The assets of General Gilbert Diendere, the leader of Burkina Faso’s failed coup, have been frozen by state prosecutors.
Another 13 people suspected of involvement have also had their assets frozen, the state prosecutor says.
Interim President Michel Kafando was reinstated on September 23 after an intervention from the army and West African leaders following last week’s coup.
On September 25, Michel Kafando’s government ordered the presidential guards’ unit that carried out the coup to be disbanded.
At least 10 people were killed and more than 100 injured in clashes during the take-over which Gilbert Diendere described as “the biggest mistake”.
In a statement announcing the latest move, state prosecutor Laurent Poda said that the assets of 14 people, including Gen. Gilbert Diendere and his wife Fatou Diendere, a lawmaker for the former ruling party, would be frozen for three months.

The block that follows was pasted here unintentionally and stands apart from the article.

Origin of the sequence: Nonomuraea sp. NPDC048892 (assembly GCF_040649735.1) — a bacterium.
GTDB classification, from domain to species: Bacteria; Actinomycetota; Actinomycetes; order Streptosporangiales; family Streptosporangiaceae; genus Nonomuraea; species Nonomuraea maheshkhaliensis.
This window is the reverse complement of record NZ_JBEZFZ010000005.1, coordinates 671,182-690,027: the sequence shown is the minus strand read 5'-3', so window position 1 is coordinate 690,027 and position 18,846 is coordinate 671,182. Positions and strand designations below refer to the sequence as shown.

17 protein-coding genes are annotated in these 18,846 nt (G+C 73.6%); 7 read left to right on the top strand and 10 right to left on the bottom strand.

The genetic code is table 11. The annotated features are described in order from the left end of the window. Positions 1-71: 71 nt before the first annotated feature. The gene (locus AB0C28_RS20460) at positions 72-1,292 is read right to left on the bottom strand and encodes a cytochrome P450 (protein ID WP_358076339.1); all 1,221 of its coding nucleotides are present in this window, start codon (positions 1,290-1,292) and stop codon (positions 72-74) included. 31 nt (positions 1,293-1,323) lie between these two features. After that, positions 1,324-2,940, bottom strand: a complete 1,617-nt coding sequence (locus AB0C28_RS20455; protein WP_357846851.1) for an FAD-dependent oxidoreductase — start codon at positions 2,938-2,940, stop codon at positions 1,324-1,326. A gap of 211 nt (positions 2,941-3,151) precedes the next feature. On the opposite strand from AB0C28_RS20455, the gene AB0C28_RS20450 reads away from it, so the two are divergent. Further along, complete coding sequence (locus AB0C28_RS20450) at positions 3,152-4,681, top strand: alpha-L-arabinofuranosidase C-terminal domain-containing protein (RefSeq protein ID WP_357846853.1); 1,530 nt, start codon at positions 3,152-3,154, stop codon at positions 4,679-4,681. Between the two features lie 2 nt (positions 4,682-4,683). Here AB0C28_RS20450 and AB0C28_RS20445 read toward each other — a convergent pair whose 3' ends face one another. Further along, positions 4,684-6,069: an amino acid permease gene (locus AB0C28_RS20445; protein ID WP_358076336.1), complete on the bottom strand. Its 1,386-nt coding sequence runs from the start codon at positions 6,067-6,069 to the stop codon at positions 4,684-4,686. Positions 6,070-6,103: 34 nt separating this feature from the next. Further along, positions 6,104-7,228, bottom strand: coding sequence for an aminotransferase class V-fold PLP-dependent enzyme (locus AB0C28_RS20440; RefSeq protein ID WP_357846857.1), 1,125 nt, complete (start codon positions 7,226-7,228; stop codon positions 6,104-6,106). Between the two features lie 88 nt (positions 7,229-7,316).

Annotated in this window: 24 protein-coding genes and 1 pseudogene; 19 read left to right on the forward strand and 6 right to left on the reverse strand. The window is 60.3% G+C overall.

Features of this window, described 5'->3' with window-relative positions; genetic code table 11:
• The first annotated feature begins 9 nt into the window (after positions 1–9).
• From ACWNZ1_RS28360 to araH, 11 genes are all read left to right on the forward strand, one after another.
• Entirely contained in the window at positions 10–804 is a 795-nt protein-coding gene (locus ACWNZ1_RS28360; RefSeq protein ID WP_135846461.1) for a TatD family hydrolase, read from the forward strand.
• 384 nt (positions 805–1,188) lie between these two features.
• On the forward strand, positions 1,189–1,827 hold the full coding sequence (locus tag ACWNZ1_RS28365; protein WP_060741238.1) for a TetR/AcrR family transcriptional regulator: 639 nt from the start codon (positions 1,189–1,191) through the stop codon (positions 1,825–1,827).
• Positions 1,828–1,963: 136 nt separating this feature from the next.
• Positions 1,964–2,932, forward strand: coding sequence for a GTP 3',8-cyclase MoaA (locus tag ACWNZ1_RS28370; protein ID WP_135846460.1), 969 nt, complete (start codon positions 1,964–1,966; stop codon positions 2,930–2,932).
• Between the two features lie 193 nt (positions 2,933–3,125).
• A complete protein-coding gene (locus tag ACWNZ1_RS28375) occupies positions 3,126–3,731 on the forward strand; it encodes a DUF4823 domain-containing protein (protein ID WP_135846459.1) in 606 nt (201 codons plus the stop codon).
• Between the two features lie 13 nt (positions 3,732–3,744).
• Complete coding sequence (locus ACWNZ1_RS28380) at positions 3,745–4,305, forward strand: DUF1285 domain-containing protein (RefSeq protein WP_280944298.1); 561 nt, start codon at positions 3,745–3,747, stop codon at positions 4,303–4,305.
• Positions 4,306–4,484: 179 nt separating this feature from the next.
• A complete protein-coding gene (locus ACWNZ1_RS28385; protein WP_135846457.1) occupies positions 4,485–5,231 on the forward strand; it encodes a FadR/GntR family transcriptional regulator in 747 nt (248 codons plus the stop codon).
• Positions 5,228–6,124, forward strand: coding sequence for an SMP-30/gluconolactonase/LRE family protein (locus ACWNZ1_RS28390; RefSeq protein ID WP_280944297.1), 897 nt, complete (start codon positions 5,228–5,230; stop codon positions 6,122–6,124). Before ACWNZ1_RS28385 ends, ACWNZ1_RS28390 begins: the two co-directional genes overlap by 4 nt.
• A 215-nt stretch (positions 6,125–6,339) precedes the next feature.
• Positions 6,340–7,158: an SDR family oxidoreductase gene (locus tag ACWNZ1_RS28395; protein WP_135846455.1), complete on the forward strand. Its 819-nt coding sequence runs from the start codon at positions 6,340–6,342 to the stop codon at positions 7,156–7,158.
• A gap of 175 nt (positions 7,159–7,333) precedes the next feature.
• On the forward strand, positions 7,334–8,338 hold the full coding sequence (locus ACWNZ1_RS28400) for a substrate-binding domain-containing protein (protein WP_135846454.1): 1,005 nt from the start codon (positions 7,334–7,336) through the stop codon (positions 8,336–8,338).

On September 25, the first full meeting of the government since Michel Kafando’s reinstatement decided to disband the presidential guard (RSP) and to dismiss the minister in charge of security.
The RSP – a unit of 1,200 well-armed and well-trained men – is loyal to Blaise Compaore, the country’s long-time ruler who was ousted in a popular uprising last year. They were unhappy about being integrated into the regular army.
Members of the unit stormed the cabinet room on September 16, seizing the interim president, the prime minister and others.
A week later, when it became clear they did not enjoy popular support and after a threat from the regular army to step down or be ousted by force, the RSP withdrew.
An emergency meeting of the regional bloc ECOWAS earlier in the week also helped to bring a smooth end to the crisis.
Blaise Compaore is currently in exile and was accused of committing widespread abuses, and trying to change the constitution to extend his term in office.